several good makes, including those from Allgon, Andrew, Ora, Twinchoice,
Uniross and Yokohama.
Talk and charge car adaptors are extremely useful
for anyone who wants to stay in touch, whilst they’re on the move. There are dozens
to choose from, with prices starting at around £30, but it’s worth spending a
little extra on kits that come with a dashboard phone holder or cradle.
£50 to £100
It’s back to batteries again, this time with
desktop charger/dischargers. Heavy-duty mobile phone users will really
appreciate one of these as they can prolong the life of frequently used batteries,
and revive packs that have succumbed to the dreaded ‘memory’ effect. Check out our
battery care feature on page XX for more details.
Several phones can be fitted with simple ‘walk-and-talk’
hands-free kits. They’re really useful little gadgets, that plug in to the
phone’s accessory socket. They normally consist of an earphone and tie-clip microphone,
allowing the user to make and take calls, with the phone in their pocket,
whilst they get on with something else. The cheapest ones actually sell for
less than £50 but expect to pay a little more for phone manufacturer’s own branded
Most accessory companies have cellphone starter packs for £50 or less,
that include a case, talk and charge adaptor, and phone holder. They’re ideal
for anyone who has just brought a phone, and hasn’t got around to kitting
themselves out with basic accessories.
£100 to £400
Hands-free car kits are high on every mobile phone
owners wish-list. Basic DIY outfits start at around £100. Online do one that’s
easy to fit, and it works well, but it doesn’t come with an aerial; that can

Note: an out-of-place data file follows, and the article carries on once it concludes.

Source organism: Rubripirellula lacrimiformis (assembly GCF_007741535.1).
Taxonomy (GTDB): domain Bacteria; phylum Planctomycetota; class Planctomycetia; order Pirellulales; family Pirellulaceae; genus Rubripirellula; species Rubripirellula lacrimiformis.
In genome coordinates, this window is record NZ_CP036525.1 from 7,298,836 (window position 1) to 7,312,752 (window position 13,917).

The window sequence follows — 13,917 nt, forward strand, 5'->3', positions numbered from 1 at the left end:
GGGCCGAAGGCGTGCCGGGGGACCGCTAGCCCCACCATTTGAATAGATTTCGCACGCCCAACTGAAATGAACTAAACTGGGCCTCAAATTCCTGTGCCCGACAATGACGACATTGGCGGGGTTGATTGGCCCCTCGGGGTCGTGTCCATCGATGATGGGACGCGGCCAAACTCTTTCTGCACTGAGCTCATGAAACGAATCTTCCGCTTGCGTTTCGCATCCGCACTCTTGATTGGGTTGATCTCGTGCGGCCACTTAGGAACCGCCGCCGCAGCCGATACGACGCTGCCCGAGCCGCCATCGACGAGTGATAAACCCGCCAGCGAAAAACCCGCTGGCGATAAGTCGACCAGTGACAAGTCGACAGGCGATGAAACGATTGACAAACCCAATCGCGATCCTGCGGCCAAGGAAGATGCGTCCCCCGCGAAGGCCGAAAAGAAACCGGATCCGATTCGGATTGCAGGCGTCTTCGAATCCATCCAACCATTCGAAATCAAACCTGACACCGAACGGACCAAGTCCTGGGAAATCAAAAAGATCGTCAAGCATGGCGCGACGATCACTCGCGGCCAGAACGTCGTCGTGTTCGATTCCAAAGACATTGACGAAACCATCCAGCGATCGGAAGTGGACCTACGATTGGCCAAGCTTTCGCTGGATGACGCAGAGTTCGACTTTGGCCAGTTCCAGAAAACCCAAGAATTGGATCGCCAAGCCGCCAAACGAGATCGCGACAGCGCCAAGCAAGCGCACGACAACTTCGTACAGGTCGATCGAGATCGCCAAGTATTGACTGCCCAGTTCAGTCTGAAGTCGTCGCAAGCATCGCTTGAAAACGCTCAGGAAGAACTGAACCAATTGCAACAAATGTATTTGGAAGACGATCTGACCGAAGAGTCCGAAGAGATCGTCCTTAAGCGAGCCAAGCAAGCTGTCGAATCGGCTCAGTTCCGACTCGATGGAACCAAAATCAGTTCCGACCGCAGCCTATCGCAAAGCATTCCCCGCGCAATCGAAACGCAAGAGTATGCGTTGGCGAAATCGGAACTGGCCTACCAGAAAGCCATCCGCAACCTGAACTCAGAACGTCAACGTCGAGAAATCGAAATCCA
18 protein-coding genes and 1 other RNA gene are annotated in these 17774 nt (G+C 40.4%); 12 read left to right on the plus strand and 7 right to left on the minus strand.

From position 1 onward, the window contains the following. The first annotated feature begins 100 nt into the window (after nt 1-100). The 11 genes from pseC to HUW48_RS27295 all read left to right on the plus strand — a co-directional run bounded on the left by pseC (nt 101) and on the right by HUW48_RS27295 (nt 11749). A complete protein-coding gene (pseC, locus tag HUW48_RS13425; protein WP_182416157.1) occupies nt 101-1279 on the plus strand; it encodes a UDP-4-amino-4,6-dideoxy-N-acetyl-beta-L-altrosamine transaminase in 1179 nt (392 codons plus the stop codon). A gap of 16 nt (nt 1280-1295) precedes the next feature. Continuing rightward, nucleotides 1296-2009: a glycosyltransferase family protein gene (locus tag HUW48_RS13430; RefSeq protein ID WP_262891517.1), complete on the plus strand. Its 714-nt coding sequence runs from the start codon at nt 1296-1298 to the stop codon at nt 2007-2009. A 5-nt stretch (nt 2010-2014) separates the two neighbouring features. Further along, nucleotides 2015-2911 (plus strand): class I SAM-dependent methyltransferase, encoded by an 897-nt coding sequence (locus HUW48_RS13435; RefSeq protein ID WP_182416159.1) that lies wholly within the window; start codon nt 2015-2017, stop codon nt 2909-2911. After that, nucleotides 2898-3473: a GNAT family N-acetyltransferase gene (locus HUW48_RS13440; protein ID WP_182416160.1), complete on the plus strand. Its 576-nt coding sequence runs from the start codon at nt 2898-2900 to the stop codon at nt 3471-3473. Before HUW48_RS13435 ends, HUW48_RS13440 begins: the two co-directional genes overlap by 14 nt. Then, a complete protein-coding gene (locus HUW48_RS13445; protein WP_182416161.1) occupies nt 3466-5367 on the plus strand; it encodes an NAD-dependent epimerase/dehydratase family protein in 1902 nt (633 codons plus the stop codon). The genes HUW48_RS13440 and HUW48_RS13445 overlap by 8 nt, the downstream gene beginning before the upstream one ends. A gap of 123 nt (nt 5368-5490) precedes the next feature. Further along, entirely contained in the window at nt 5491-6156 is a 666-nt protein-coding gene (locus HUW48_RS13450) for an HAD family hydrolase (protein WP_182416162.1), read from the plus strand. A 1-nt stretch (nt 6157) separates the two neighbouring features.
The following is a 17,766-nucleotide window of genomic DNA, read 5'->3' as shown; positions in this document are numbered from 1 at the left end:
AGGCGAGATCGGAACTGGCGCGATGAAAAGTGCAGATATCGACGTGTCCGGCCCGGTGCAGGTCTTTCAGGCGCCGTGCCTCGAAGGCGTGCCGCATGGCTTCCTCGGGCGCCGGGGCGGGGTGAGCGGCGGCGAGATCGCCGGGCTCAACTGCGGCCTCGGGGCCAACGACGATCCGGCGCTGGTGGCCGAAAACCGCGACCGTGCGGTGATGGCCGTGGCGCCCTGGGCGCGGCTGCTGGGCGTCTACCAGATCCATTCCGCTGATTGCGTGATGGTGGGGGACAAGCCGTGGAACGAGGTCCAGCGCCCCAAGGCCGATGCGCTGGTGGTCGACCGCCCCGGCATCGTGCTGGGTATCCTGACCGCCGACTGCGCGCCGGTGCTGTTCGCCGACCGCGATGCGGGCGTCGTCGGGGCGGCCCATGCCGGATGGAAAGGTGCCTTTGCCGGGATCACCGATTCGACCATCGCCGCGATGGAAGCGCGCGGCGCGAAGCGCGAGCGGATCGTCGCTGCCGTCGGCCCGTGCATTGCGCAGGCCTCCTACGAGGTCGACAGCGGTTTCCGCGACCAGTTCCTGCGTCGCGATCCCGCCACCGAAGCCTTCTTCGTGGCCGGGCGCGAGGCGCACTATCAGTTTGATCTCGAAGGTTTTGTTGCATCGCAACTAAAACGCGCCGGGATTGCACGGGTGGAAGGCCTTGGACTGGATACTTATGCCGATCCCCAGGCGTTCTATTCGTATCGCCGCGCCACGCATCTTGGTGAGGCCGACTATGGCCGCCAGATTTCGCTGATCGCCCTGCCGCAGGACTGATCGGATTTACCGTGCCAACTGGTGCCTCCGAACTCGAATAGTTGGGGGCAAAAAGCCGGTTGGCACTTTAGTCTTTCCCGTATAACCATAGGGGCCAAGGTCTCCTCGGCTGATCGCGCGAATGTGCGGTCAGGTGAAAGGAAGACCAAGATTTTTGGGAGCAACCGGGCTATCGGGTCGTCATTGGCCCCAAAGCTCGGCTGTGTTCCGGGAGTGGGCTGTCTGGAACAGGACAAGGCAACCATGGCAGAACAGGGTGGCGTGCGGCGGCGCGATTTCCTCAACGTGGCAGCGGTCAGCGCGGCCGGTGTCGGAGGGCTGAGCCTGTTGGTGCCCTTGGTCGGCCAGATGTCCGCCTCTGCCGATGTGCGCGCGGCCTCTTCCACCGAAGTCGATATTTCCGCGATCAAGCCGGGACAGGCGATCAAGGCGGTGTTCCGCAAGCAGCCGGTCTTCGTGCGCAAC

add around £15 to £30 to the price. Andrew do a really good kit that includes a
glassmount aerial for £230. It can be fitted in a couple of hours by almost
anyone who can wield a screwdriver. Incidentally there’s a few very cheap ‘universal’
car kits on the market but they look really weird, and don’t perform all that
well as they rely on the phone’s built-in microphone. Top-end car kits sell for
anything between £250 and £500, and they require specialist fitting which can
add a further £100 to the price.
If money is no object then here’s a couple of
ideas that are guaranteed to make you extremely popular with someone this Christmas.
The first is a bit specialised and will only be of use to owners of digital
phones and laptop computers. It’s a PC data card, a nifty gizmo that connects
the phone to the computer, so it can send and receive faxes, e-mail or let
users surf the Internet when they’re out and about. Prices vary but reckon on
spending between £400 to £600, depending on the make and model of phone. If
they haven’t got a laptop computer you could always get them one of those as
well. Machines with a good-sized colour
screen and fast processor costs from about £1500 or so, but if you really want
to make a splash then nothing less than a full multi-media spec PC will do, a
snip at three grand.
Our final suggestion is the Hagenuk SP1600
satellite telephone and before you ask, it costs £10,000, ish... This
briefcase-sized blower works anywhere in the world, no need to worry about being
in range of a local cell-site, or network, this one links directly with a
network of orbiting satellites. The case lid is the aerial, just point it at
the nearest satellite (the kit comes with instructions...) and dial away. Calls
are expensive, around three quid a minute, but who’s quibbling, this has to be
the ultimate mobile phone gift this Christmas. Available now from your nearest
branch of Carphone Warehouse. Happy Christmas.
Ó R. Maybury 1995 1210